TechSSN-AUKUS, new generation nuclear submarine

SSN‑AUKUS, new generation nuclear submarine

HMS Ambush - Astute-class submarine
HMS Ambush - Astute-class submarine
Images source: © Public domain
4:52 PM EDT, October 6, 2023

AUKUS, an agreement made by Australia, the United Kingdom, and the United States, transforms previous declarations into concrete actions. An example of this is the decision to develop a new generation submarine by the BAE Systems corporation. What do we know about it and what will its capabilities be?

The AUKUS alliance, also referred to as the Pacific Triad, was formed amidst an international scandal. This resulted from the Australian authorities breaking an agreement made in 2016, under which Australia was supposed to order 12-16 submarines from France.

The plans assumed that for Australia's needs, the French company DCNS (now Naval Group) would redesign the Barracuda type nuclear submarines used by France and build a new version, equipped with conventional propulsion.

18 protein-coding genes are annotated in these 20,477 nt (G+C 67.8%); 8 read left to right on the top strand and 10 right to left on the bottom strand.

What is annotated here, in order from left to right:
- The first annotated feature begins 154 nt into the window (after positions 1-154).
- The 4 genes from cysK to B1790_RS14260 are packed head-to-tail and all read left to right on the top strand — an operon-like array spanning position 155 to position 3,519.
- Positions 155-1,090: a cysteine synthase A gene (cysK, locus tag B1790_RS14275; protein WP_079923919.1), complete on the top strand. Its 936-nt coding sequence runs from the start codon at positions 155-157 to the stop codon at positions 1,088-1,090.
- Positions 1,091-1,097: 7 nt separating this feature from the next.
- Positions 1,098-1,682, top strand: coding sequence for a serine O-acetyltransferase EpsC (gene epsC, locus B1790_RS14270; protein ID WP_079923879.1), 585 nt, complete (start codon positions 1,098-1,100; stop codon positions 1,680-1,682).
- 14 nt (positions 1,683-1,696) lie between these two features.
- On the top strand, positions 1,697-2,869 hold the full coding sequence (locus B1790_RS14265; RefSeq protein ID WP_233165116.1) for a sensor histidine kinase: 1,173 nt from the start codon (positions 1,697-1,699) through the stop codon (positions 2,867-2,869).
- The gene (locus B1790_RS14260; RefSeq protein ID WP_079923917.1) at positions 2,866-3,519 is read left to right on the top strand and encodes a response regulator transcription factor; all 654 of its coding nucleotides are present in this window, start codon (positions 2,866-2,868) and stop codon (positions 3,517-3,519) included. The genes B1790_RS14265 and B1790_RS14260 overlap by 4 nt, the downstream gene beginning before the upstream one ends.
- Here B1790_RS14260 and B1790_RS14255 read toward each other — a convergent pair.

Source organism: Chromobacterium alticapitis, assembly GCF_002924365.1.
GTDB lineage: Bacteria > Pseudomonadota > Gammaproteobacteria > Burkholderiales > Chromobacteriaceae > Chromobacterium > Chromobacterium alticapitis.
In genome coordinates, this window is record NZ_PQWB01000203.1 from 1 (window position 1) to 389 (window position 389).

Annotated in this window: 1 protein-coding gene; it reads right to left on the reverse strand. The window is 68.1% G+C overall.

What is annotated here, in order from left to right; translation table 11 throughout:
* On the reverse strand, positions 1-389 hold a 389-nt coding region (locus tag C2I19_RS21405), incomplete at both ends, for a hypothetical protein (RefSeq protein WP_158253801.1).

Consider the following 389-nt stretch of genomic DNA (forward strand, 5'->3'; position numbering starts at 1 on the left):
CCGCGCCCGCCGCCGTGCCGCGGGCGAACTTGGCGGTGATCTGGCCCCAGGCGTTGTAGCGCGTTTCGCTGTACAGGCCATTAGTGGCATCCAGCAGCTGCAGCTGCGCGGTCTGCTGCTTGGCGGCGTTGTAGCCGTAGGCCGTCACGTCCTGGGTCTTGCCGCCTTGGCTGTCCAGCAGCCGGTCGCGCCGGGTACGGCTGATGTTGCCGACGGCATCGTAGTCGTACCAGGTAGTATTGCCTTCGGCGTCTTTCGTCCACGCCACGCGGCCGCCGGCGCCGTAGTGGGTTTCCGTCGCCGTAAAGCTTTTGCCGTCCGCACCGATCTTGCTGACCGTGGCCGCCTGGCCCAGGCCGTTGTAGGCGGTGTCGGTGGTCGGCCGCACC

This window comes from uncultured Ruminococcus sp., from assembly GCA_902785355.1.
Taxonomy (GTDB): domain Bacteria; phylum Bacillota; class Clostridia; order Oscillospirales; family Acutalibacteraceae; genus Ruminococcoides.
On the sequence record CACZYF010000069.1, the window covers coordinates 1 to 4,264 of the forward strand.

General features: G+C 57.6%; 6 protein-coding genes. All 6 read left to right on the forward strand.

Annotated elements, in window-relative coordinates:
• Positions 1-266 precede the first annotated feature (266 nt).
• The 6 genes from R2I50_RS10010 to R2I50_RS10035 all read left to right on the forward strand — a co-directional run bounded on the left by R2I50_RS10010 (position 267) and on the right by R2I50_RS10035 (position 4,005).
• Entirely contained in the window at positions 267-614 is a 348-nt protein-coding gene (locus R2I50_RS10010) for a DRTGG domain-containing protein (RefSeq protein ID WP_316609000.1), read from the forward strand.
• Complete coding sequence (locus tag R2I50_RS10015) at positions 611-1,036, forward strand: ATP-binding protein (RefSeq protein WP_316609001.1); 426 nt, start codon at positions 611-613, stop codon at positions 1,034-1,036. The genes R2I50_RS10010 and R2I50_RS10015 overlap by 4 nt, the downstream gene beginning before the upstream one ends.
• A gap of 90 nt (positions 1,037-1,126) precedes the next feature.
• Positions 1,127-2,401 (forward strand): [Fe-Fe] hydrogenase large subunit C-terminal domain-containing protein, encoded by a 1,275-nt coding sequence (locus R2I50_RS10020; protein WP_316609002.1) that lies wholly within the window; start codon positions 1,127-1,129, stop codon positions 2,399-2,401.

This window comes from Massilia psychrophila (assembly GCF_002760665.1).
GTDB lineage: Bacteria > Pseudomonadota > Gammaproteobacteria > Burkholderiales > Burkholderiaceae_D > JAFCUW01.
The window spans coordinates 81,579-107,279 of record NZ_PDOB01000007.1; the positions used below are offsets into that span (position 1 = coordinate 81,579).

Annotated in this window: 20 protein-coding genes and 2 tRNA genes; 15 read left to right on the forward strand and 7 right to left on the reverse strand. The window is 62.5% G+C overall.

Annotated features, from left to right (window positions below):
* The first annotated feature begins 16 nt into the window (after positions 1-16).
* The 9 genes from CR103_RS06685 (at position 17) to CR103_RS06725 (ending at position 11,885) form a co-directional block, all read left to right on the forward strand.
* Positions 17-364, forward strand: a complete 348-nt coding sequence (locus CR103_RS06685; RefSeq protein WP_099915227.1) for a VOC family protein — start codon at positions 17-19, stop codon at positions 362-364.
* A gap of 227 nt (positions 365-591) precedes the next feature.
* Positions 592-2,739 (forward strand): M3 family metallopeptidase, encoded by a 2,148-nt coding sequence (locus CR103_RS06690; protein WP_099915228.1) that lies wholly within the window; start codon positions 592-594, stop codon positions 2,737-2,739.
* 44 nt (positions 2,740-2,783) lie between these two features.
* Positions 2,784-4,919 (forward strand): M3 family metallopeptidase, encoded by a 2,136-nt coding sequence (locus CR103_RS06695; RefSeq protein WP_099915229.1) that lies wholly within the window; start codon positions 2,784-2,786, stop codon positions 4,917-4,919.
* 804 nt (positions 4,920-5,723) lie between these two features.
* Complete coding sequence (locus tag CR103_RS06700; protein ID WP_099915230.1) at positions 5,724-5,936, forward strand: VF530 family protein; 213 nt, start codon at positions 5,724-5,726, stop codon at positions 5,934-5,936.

The budget for this ambitious program was set at 64 billion Australian dollars (approx. 42 billion dollars), and Australia's withdrawal caused an unfavorable reaction from France. However, breaking the agreement does not mean that Canberra is giving up on new ships. Units capable of threatening China's fleet will be built under the AUKUS agreement, and instead of a conventional power system, they will be equipped with a nuclear propulsion system.

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This means that Australia, which currently does not have any nuclear energy infrastructure (though it possesses 38 percent of global uranium resources and is trying to quickly train the necessary staff) - will be joining the exclusive club of six countries that are currently building and operating nuclear submarines.

Initially, this will be possible thanks to the three "interim" Virginia-class submarines acquired in the United States. Ultimately, the Australian navy is to operate eight future SSN-AUKUS submarines. Plans assume this will happen after the year 2040.